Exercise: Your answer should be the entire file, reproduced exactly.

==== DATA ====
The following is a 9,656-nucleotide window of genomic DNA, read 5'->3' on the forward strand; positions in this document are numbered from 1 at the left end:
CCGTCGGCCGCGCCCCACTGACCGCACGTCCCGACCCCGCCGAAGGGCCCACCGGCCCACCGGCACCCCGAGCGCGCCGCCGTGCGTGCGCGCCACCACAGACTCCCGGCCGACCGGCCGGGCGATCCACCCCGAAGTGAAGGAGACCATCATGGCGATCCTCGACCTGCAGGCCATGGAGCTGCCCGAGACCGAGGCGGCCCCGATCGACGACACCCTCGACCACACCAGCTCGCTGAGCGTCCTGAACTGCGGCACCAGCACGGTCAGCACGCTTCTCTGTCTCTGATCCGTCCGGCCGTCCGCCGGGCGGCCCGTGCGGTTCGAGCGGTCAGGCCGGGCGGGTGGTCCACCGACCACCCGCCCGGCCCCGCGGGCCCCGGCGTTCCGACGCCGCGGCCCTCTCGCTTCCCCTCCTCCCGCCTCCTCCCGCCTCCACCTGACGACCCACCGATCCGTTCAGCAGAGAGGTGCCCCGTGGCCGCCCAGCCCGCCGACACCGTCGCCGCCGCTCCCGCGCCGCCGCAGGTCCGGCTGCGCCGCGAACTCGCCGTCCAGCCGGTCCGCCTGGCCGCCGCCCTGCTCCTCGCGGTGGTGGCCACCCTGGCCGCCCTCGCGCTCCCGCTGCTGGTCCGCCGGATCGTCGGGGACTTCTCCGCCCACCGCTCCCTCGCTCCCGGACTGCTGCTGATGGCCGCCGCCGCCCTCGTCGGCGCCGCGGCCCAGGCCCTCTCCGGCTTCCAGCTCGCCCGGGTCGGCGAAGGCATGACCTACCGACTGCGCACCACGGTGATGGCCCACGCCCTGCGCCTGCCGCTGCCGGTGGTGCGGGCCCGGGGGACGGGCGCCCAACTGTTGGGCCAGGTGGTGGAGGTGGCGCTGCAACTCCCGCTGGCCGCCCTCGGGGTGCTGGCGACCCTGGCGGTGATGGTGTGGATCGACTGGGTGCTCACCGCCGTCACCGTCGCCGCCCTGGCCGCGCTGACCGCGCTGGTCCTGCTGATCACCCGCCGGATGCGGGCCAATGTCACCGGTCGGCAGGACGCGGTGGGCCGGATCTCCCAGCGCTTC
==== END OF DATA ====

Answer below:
The following is a 9,656-nucleotide window of genomic DNA, read 5'->3' on the forward strand; positions in this document are numbered from 1 at the left end:
CCGTCGGCCGCGCCCCACTGACCGCACGTCCCGACCCCGCCGAAGGGCCCACCGGCCCACCGGCACCCCGAGCGCGCCGCCGTGCGTGCGCGCCACCACAGACTCCCGGCCGACCGGCCGGGCGATCCACCCCGAAGTGAAGGAGACCATCATGGCGATCCTCGACCTGCAGGCCATGGAGCTGCCCGAGACCGAGGCGGCCCCGATCGACGACACCCTCGACCACACCAGCTCGCTGAGCGTCCTGAACTGCGGCACCAGCACGGTCAGCACGCTTCTCTGTCTCTGATCCGTCCGGCCGTCCGCCGGGCGGCCCGTGCGGTTCGAGCGGTCAGGCCGGGCGGGTGGTCCACCGACCACCCGCCCGGCCCCGCGGGCCCCGGCGTTCCGACGCCGCGGCCCTCTCGCTTCCCCTCCTCCCGCCTCCTCCCGCCTCCACCTGACGACCCACCGATCCGTTCAGCAGAGAGGTGCCCCGTGGCCGCCCAGCCCGCCGACACCGTCGCCGCCGCTCCCGCGCCGCCGCAGGTCCGGCTGCGCCGCGAACTCGCCGTCCAGCCGGTCCGCCTGGCCGCCGCCCTGCTCCTCGCGGTGGTGGCCACCCTGGCCGCCCTCGCGCTCCCGCTGCTGGTCCGCCGGATCGTCGGGGACTTCTCCGCCCACCGCTCCCTCGCTCCCGGACTGCTGCTGATGGCCGCCGCCGCCCTCGTCGGCGCCGCGGCCCAGGCCCTCTCCGGCTTCCAGCTCGCCCGGGTCGGCGAAGGCATGACCTACCGACTGCGCACCACGGTGATGGCCCACGCCCTGCGCCTGCCGCTGCCGGTGGTGCGGGCCCGGGGGACGGGCGCCCAACTGTTGGGCCAGGTGGTGGAGGTGGCGCTGCAACTCCCGCTGGCCGCCCTCGGGGTGCTGGCGACCCTGGCGGTGATGGTGTGGATCGACTGGGTGCTCACCGCCGTCACCGTCGCCGCCCTGGCCGCGCTGACCGCGCTGGTCCTGCTGATCACCCGCCGGATGCGGGCCAATGTCACCGGTCGGCAGGACGCGGTGGGCCGGATCTCCCAGCGCTTC